CMOS open drain PWM output to larger load?

Hello, I am working on a project that uses an off the shelf remote unit driving some RGB leds. The specs are:

Supply voltage : DC12V

Output: Three CMOS drain-open output

Connecting mode: Common anode

Max load current: 2A each color

I need to take this output and expand it to tens of amps per color to drive a much larger display. This install will be permanent so I want to make sure I take into account long term reliability.

I was thinking of just having this output drive the gate of another mosfet (including a pull up resistor) but I can’t find a reference diagram for that configuration. Any one got any pointers?

You probably want a pull-down resistor, not a pull-up.

Other than that, I think your idea will work, although it'll probably be slightly overkill :-) That may not matter for this case.

How many amps? 10A? 100A? :-)

You need something like this, with pullups, not pulldowns. The transistors are doing the pulling down.

You may need to lose the logic inversion of that circuit… If so a p-channel MOSFET can be used, driven from the existing open-drain output (and pull-up resistor). This then drives the main n-channel MOSFET (which has a pull-down). Also this configuration will be normally off when the controller is powered down - and doesn’t invert the sense of “on” from the original controller. Both MOSFETs can be non-logic level (which are easier to find).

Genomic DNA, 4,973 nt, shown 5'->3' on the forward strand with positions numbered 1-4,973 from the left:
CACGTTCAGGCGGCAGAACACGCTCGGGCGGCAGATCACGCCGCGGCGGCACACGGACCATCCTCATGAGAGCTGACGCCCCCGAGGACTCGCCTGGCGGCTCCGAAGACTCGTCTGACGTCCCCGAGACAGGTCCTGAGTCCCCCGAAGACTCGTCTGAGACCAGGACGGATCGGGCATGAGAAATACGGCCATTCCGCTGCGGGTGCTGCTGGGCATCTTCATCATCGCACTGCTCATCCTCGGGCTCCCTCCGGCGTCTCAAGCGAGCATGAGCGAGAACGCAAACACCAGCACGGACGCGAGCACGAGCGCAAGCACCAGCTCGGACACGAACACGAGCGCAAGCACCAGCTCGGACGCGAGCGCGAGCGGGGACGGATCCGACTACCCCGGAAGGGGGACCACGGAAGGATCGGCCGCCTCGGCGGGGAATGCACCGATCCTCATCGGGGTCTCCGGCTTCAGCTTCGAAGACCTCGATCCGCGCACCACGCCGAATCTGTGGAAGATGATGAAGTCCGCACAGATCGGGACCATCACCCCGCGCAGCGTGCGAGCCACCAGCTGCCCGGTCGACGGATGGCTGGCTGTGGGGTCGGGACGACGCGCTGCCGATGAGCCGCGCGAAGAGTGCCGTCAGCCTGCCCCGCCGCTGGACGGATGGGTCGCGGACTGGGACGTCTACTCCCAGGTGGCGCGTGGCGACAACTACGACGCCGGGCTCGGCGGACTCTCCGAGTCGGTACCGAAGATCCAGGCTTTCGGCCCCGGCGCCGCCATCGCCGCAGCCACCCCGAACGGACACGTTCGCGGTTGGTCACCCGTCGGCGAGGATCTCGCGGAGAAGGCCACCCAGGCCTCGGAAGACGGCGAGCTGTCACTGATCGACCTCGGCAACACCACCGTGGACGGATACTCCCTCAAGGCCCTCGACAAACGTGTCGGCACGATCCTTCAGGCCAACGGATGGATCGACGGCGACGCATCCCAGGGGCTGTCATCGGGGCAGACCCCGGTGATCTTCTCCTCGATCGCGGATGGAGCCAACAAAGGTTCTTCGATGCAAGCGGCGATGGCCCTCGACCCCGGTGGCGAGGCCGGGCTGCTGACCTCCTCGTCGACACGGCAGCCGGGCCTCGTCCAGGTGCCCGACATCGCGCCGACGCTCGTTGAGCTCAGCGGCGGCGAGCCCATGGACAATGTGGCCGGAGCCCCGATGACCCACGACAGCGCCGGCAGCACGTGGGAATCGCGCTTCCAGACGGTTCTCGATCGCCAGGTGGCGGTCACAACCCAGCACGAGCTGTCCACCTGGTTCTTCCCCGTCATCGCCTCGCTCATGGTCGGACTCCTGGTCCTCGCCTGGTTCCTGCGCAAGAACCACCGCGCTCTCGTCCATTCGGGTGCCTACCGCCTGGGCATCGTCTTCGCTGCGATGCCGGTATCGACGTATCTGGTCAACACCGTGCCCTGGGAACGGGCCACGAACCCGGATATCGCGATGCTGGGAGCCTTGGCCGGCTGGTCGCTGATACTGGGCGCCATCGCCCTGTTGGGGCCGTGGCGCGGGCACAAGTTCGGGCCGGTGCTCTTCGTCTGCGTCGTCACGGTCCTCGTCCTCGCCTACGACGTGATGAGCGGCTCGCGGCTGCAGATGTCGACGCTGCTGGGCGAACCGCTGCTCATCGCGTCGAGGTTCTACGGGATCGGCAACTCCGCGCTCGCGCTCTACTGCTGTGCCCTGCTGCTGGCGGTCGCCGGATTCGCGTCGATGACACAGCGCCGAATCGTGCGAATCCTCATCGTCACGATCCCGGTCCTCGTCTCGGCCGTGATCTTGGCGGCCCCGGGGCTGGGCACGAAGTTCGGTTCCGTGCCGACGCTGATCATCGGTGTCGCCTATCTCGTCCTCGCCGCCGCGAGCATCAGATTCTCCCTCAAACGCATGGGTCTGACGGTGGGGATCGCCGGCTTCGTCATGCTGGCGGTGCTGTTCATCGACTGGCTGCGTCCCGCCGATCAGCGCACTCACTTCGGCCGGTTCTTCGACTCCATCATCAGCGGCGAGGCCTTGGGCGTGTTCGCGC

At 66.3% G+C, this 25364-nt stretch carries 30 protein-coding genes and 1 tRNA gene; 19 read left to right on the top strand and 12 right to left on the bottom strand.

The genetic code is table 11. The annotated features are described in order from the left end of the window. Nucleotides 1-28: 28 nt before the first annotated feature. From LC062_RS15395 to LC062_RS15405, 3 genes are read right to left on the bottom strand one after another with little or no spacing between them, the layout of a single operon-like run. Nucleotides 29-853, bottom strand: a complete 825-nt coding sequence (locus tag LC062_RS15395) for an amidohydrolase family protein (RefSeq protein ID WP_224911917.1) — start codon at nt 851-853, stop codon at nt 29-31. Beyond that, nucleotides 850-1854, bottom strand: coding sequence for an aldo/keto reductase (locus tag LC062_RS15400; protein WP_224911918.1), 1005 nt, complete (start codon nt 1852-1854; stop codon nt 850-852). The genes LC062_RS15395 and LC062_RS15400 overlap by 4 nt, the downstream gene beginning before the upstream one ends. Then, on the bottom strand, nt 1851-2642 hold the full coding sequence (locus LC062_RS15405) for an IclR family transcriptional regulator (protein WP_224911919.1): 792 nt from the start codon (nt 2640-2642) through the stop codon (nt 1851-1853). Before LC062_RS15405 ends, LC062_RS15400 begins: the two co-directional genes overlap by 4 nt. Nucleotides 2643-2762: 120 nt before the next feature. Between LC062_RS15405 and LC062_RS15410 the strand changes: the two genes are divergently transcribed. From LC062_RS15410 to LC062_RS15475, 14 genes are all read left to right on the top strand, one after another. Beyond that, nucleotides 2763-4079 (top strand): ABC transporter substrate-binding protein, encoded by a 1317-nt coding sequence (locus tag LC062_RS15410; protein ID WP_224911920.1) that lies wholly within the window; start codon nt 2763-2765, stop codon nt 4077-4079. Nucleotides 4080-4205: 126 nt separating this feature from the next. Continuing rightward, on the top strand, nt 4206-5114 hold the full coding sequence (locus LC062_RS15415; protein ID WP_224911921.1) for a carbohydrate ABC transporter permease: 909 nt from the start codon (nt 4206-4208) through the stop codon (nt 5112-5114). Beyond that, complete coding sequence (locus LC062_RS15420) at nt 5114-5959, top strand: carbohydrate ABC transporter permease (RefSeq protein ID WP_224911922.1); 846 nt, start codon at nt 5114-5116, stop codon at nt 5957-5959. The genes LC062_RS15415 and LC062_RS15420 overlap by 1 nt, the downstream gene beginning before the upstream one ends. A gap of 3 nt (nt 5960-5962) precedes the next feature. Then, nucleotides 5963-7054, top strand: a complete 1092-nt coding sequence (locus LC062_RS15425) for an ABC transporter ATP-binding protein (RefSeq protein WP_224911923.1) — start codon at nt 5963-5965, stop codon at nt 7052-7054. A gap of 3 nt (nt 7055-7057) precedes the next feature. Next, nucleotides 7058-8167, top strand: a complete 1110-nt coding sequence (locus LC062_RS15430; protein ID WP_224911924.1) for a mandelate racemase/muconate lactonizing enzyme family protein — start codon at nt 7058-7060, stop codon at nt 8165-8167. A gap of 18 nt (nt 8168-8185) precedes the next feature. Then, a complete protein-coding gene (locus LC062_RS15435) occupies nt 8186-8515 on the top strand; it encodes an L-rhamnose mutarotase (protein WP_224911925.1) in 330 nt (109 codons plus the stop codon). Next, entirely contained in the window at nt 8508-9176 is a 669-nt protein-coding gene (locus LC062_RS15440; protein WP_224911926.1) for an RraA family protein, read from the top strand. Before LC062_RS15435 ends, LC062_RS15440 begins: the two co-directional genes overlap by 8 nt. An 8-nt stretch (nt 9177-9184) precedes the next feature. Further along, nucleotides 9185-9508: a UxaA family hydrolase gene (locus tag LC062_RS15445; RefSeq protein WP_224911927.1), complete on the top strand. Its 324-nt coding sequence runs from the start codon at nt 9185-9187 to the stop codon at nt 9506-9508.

Since you might want to switch quite fast and have a good driving capability of 2A, those pull-up and pull-down resistors can be quite low, say 120 ohm 3watt. That gives 100mA to the gates which will switch them off nice and quick.

So I’d suggest using the 12V supply for the p-channel source, 120 ohm from gate to source and gate driven directly by existing unit.

This then drives the main n-channel MOSFET (Rds(on) < 5mOhm, proper heatsink) which also has a 120ohm 3W resistor from gate to source.

If you get power resistors that mount onto the same heatsink this will help keep things cool.

Say load is 30A and 5mOhm n-chan MOSFET is used, then it dissipates a max of 4.5W, each resistor 1.2W, so heatsink needs to cope with 7W per channel (20W for R+G+B if 30A is the current).

Power dissipation depends on the square of current so you must do the calculations for your worse case current. Don’t be confused by the MOSFET current spec, this is not the relevant spec, Rds(on) is all-important.

If the PWM rate is high you will have to work out the switching losses too. Remember that during switching transients the MOSFET’s power dissipation spikes much higher than when off or on. Its important that such transients are much shorter in duration than the PWM period (a hundred times shorter in duration is a good place to aim for - this is why we need low value pull-up and pull-down resistors (MOSFET gates are VERY capacitive).

Thank you for the pointers, I will test every thing with low power first. If I can I will test the circuit both ways as described/drawn. I do not know the final drive current yet. This is for a 7ft by 7ft art install that is RGB back lit. LED density is TBD yet.